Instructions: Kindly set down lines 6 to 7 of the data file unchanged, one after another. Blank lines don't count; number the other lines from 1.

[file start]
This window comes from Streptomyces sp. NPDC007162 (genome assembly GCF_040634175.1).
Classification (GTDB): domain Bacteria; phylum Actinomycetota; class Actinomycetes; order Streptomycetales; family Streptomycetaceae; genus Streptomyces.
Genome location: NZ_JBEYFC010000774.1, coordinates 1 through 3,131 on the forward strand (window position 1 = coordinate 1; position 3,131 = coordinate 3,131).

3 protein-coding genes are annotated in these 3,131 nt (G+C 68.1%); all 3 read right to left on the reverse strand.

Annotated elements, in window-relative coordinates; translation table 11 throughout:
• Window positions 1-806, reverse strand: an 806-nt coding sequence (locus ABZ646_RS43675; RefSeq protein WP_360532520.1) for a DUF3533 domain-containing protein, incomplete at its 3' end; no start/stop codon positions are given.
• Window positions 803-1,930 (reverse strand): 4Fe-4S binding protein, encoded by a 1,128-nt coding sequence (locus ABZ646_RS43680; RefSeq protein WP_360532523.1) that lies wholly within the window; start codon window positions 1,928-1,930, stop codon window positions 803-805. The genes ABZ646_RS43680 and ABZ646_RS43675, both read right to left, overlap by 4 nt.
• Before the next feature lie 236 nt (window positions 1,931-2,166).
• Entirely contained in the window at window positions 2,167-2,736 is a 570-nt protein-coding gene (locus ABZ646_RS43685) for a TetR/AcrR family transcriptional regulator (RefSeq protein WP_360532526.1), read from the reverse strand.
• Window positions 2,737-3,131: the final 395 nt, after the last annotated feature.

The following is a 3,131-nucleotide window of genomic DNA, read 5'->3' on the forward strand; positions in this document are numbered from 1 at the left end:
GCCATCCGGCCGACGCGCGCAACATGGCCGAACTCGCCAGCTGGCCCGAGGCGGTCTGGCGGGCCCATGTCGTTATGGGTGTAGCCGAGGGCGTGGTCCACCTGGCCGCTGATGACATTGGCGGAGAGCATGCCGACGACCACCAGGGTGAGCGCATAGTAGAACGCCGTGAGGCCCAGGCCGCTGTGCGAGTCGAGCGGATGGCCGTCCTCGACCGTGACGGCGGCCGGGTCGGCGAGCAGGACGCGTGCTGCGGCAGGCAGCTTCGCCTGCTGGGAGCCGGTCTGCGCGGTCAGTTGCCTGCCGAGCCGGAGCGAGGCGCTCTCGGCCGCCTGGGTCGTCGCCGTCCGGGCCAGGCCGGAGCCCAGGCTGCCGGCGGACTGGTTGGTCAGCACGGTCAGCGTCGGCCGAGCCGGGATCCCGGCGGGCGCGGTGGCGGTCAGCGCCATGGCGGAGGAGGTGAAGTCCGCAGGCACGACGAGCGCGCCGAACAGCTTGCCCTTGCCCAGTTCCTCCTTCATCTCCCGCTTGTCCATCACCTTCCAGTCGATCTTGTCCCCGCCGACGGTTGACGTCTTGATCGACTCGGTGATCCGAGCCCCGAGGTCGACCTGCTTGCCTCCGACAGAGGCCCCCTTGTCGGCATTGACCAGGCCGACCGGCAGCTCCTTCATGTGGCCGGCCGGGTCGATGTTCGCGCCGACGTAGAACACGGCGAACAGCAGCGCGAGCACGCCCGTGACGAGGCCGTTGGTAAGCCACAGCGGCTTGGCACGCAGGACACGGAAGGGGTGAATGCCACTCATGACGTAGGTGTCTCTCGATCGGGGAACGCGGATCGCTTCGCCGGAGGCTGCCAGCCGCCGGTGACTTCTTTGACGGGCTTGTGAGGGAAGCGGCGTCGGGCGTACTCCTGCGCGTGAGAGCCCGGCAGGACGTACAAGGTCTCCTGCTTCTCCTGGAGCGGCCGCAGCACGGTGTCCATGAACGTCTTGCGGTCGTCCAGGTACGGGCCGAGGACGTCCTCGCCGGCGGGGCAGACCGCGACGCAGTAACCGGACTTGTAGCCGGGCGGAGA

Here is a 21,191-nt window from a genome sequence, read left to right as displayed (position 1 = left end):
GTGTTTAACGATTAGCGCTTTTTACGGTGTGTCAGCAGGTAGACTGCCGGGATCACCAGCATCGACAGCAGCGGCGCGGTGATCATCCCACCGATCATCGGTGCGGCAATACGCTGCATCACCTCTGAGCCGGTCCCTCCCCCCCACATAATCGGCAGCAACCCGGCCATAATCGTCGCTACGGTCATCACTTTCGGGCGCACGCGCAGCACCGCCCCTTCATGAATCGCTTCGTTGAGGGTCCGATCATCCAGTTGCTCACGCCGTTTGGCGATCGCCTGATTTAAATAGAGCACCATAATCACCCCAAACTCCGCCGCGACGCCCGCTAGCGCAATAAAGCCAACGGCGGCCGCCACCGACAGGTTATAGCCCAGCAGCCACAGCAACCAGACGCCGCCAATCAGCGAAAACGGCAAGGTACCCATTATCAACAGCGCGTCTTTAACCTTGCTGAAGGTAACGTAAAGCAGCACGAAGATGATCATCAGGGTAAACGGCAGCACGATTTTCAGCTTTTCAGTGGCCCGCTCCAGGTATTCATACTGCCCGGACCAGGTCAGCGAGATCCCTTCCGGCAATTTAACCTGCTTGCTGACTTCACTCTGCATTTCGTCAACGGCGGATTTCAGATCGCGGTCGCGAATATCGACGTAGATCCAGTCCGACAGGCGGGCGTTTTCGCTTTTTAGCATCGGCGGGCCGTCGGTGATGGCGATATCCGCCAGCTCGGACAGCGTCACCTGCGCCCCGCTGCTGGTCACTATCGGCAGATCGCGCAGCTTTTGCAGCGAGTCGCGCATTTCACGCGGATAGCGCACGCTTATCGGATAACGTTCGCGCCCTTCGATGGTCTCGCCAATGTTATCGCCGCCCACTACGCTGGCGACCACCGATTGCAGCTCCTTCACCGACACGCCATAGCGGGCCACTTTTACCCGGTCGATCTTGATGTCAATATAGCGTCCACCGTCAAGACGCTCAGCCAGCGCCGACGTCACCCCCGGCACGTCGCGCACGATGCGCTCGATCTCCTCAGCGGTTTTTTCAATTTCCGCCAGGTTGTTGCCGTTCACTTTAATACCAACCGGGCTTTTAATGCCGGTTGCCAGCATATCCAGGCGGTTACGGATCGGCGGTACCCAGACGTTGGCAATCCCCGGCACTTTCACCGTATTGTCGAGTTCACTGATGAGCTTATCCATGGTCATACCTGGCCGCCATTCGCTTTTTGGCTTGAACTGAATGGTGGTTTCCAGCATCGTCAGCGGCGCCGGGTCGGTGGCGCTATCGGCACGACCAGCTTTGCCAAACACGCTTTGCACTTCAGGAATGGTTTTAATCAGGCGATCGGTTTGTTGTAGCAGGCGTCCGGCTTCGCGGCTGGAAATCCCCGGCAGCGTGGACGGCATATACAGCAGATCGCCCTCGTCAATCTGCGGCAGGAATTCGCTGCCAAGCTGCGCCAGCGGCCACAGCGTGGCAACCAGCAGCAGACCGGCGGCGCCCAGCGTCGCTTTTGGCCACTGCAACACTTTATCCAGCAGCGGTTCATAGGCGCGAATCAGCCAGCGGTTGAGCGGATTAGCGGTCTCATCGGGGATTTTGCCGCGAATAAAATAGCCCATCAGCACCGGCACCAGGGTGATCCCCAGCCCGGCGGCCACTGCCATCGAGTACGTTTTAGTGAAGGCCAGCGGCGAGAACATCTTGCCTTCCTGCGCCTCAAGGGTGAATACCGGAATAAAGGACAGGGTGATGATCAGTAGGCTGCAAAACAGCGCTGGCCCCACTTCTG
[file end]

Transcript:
• Window positions 1-806, reverse strand: an 806-nt coding sequence (locus ABZ646_RS43675; RefSeq protein WP_360532520.1) for a DUF3533 domain-containing protein, incomplete at its 3' end; no start/stop codon positions are given.
• Window positions 803-1,930 (reverse strand): 4Fe-4S binding protein, encoded by a 1,128-nt coding sequence (locus ABZ646_RS43680; RefSeq protein WP_360532523.1) that lies wholly within the window; start codon window positions 1,928-1,930, stop codon window positions 803-805. The genes ABZ646_RS43680 and ABZ646_RS43675, both read right to left, overlap by 4 nt.